Norma


This Role is from the Opera :
Norma


The Voice Type for this Role is :
Soprano


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NORMA

FACTS: Norma is the High Priestess of the Druid cult, the oracle of the god’s will.

(Where stage directions are quoted, they appear in ‘italics’.)

CHARACTER EVOLUTION: By the time she appears, Norma has been introduced both as a powerful priestess and force to be reckoned with, and a jilted lover (although she does not know this yet herself.) Surprisingly, her first speech calls the Druids to stop their calls for war. She stamps her authority on the followers immediately: “Who presumes to questions the words of Norma, and wishes to hasten the fate of Rome?” She is clear that such as change “Will not come through the efforts of man.” She advises patience, but is it through political and military aptitude or simply for her own self interest in keeping Pollione with her? ”The Roman spears are still stronger than the axes of the Druids.” Certainly, she is correct in her prophetic announcement that “Proud Rome will die, but not at your hands. She will perish because of her own vices, consumed by them.” She and the Priestesses pray for calm and peace: “O god, quell the inflamed hearts and the ardent zeal of your people.” (Casta diva)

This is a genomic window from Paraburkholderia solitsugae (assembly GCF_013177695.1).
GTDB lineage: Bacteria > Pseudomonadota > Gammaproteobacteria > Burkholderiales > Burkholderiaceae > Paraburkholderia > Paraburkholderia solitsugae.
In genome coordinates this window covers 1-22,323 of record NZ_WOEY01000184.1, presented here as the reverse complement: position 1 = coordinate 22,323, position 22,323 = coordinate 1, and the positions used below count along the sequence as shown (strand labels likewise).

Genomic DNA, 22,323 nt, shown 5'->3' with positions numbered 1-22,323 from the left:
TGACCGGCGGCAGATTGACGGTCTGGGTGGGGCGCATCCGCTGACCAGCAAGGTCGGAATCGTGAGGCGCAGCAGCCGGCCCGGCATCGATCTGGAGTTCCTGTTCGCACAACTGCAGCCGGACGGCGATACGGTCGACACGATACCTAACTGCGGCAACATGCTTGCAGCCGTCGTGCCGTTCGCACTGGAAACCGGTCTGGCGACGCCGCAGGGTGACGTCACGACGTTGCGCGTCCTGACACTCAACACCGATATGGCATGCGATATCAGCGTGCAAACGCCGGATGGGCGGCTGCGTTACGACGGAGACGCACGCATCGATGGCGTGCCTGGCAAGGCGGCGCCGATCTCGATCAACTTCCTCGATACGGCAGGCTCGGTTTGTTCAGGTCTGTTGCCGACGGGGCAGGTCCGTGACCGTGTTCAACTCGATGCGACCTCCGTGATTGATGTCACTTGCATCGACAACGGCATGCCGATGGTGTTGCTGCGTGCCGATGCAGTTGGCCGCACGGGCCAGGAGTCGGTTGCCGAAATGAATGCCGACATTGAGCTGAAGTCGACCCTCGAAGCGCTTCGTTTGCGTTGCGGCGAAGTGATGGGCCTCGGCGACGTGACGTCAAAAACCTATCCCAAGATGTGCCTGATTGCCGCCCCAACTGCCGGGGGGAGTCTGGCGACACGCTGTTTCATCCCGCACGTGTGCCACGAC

However, when the Druids single out the Proconsul as the first to die, Norma reveals in an aside her own feelings: “Yes, I shall punish him (but my heart will not allow me).” She realises that their love has faded “Bring back the warmth and peace of love again.” Only when the god’s thunder sounds, she says, will she proclaim the call to arms.

Norma has a constant reminder of Pollione at home, their two sons. “I love my children, yet I also hate them! I suffer when I see them, and also when I don’t … If I could only forget these sons of his!” She must keep her children hidden: “Someone is coming. Go quickly hide them.” Adalgisa has come to tell Norma of her love for a man. As she tells of her awakening feelings, Norma recognises her own story in that of the young priestess: